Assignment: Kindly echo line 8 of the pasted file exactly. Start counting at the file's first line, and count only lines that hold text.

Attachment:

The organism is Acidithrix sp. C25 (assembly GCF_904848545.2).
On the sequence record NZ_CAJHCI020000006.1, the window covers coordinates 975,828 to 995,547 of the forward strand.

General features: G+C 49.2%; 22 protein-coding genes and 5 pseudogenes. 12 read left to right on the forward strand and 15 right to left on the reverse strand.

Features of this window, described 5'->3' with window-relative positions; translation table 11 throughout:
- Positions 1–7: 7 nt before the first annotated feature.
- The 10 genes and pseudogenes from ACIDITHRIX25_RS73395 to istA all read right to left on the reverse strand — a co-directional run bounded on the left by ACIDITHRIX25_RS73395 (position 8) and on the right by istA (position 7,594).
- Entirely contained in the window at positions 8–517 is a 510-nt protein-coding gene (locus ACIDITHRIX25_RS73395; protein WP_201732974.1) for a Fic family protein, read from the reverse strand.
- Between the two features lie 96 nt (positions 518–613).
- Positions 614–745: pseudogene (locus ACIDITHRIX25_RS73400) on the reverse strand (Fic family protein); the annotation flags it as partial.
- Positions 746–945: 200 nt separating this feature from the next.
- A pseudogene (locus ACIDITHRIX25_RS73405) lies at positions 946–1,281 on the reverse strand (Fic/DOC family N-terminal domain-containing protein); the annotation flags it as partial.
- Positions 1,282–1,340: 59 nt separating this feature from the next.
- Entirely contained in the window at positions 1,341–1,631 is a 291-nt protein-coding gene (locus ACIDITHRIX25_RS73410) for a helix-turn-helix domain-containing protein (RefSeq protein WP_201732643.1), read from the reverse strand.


- Between the two features lie 96 nt (positions 518–613).